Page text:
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Why FIRE's expansion is necessary

Harvey Silverglate and David French

FIRE's co-founder Harvey Silverglate (left) and former president David French (right) argue that there's never been a more important time for FIRE to expand its mission off-campus.

We come from very different political, social, and religious perspectives. However, we are united by our concern over the long, on-going degradation of the culture of our nation’s institutions of higher education. I (Silverglate) recognized the problem in the closing years of the 20th century, when I co-authored (in 1998) a book entitled "The Shadow University: The Betrayal of Liberty on America’s Campuses." The following year I co-founded The Foundation for Individual Rights in Education, which remains devoted to fighting for academic freedom and due process in academia. I (David French), am the first member of FIRE’s legal network and FIRE’s first president.

It is remarkable that educational institutions, in theory devoted to rational thinking and academic freedom, have evolved to the point where it is dangerous to one’s career to utter a thought that contravenes the reigning ideology of the day. Rationality, open-mindedness and tolerance for disagreement have given way to what can only be described as a form of intellectual and political authoritarianism.

FIRE, the organization with which we both have an association, started out with one full-time paid staffer and two part-time volunteers (its co-founders). At present, the organization has a full-time staff of 80 employees, not counting interns. Since its founding FIRE has developed an unimpeachable reputation for non-partisan advocacy. It has defended the rights of all students and professors, regardless of faith or ideology, and it’s been remarkably successful, winning victory after victory in courts of law and public opinion.

What is truly worrisome is the rapidity with which intolerance of speech and ideas has spread beyond the campus.

Furthermore, reflecting the alarming spread of intolerance of viewpoint diversity beyond academia, FIRE this month announced a considerable expansion of its mission and a commensurate name change. Henceforth the organization will be known as The Foundation for Individual Rights and Expression. This change represents a recognition that the major concern of FIRE at the time of its creation – that students indoctrinated against liberty will take their newly-minted beliefs with them after graduation – has become too narrow a focus.

The coming expansion was hinted back in February of this year, when FIRE launched a national advertising campaign featuring the professional basketball player Enes Kanter Freedom, an immigrant from Turkey who added “Freedom” to his name in order to reflect his thanks to his adopted country for offering him the same liberties endowed upon generations of immigrants since the arrival of the Pilgrims – freedoms not available in his native country. A similar campaign, which occurred shortly after FIRE announced plans to expand, featured Nate Boyer, a U.S. Army Green Beret who fought in Iraq and Afghanistan. He publicly supported the right of NFL quarterback Colin Kaepernick who “took a knee” during the National Anthem in 2016 to protest police violence. After initially being offended by what he viewed as Kaepernick’s lack of patriotism, Boyer eventually supported Kaepernick’s right to protest. “Free speech makes free people,” the ad concluded.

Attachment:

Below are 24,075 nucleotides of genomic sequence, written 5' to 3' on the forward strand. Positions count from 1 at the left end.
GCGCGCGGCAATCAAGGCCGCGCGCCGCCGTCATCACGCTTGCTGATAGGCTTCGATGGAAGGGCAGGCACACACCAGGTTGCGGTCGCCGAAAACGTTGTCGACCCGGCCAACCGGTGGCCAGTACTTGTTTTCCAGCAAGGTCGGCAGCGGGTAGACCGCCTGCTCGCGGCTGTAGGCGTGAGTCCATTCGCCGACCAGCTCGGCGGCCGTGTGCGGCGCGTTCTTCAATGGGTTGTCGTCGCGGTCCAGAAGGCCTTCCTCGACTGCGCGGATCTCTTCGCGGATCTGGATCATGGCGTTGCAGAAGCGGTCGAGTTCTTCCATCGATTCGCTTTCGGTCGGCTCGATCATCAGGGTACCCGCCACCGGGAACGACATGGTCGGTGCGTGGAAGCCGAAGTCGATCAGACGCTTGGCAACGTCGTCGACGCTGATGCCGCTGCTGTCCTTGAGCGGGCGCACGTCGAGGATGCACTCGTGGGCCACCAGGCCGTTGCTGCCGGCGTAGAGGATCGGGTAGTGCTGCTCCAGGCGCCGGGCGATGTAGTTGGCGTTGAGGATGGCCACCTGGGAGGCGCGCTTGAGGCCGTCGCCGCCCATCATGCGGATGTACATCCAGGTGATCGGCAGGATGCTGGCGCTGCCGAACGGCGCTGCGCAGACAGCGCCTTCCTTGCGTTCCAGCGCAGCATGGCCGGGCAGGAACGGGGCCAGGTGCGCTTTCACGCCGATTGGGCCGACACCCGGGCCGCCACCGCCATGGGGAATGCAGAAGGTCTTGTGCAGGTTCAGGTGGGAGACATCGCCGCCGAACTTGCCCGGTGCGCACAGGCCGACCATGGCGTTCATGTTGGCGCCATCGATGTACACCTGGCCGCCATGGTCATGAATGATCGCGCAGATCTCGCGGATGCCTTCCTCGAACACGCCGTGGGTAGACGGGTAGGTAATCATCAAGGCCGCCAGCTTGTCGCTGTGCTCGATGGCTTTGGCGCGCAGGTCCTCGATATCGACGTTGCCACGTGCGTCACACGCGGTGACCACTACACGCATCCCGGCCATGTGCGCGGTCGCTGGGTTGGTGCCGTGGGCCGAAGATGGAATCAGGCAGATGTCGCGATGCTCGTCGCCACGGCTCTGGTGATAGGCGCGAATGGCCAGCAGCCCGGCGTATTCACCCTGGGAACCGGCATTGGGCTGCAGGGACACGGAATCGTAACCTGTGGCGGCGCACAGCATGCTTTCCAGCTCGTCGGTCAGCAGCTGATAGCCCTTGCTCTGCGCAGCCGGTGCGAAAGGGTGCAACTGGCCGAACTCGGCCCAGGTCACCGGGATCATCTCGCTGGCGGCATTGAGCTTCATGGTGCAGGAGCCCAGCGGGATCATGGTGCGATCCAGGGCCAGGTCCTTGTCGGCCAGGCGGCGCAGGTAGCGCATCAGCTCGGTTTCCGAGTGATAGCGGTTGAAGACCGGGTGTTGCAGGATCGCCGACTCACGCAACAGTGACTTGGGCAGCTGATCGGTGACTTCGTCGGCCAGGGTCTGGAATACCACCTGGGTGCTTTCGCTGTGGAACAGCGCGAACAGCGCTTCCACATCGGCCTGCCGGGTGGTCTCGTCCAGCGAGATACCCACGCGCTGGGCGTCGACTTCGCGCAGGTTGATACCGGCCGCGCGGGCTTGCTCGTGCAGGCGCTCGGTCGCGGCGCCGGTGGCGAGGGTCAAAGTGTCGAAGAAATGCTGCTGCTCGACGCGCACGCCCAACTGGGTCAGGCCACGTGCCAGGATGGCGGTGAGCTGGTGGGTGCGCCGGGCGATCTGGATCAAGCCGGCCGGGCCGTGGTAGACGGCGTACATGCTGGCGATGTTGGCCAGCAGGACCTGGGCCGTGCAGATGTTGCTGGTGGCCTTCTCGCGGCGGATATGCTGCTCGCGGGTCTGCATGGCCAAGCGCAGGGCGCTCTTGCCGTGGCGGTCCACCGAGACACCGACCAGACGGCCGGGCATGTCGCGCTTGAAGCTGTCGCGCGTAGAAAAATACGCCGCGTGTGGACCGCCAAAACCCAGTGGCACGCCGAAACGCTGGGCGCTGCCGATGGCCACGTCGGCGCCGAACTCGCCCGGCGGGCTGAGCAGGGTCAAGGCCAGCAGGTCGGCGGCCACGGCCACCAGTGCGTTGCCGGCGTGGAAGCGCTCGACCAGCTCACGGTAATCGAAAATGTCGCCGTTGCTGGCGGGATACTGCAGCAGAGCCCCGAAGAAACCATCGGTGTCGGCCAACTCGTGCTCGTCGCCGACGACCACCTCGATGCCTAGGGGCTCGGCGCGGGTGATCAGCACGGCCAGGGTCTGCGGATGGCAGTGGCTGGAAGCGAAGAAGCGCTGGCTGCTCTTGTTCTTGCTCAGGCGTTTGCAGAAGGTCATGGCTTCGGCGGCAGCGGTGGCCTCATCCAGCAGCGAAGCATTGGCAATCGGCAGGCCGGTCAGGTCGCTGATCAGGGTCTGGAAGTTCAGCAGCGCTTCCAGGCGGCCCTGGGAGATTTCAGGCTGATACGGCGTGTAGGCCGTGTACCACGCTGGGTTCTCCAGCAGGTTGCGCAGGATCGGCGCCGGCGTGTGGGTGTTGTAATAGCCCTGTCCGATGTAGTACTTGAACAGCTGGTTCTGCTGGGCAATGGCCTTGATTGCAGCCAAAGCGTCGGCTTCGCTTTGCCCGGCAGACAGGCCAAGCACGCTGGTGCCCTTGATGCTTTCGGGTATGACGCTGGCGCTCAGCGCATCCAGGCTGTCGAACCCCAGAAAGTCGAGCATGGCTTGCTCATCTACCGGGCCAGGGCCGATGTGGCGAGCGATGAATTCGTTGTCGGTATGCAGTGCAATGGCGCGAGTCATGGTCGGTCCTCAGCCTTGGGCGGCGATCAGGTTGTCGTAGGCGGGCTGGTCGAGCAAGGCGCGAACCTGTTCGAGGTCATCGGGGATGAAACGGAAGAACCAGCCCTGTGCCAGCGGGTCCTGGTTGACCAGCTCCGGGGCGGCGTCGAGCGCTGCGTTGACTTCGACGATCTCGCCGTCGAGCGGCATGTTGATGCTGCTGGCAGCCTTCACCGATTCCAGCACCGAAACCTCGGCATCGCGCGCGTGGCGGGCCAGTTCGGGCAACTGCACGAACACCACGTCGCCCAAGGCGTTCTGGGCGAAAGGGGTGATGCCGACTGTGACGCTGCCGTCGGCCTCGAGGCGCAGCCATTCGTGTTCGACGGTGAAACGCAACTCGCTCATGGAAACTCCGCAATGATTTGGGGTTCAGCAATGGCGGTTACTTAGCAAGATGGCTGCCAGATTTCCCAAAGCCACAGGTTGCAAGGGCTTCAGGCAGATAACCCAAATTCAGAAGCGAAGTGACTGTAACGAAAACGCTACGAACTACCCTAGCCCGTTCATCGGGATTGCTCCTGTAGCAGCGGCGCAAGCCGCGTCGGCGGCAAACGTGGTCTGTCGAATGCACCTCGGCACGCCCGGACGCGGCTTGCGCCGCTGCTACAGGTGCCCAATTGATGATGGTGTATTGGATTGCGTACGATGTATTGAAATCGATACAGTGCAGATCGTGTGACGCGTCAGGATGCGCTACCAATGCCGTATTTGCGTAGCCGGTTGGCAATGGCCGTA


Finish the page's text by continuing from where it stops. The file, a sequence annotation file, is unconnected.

What is truly worrisome is the rapidity with which intolerance of speech and ideas has spread beyond the campus. The censors completely understand that in order to have their censorious ways prevail, they have to indoctrinate students, who will then become adults  and will engage in the same tactics with the young after graduating. The point is that it is too narrow a focus for a civil liberties organization to deal just with academia. There is a chain, or perhaps one can describe it as a seamless web.

The failure of our colleges to educate in freedom bears much of the responsibility for the growing intolerance experienced in our society.

Thus, at a time when free speech is, indeed, under increasing attack (in part because the nation is so polarized), and when that attack has been seen more and more frequently not only in our schools, but in the greater society, FIRE’s expansion is not an example of mission creep; it is instead a matter of urgent necessity. The attitude of the great French philosopher Voltaire has been summed up in a single sentence: I detest what you say, but I would defend to the death your right to continue to speak. This axiom is applicable to a myriad of situations. It is not limited to college campuses, although the failure of our colleges to educate in freedom bears much of the responsibility for the growing intolerance experienced in our society.

FIRE, in its new incarnation, will have a much broader range of opportunities to influence the culture of free speech in the greater society than the original FIRE. It will not have to have a “campus hook,” so to speak, in order to take on a case or a cause. The staff members and supporters of the newly-minted Foundation for Individual Rights and Expression have their work cut-out. We wish them success, for success will affect all of us, including generations yet unborn.

David French is a senior editor at The Dispatch, and Harvey Silverglate is a civil liberties and criminal defense lawyer and writer.

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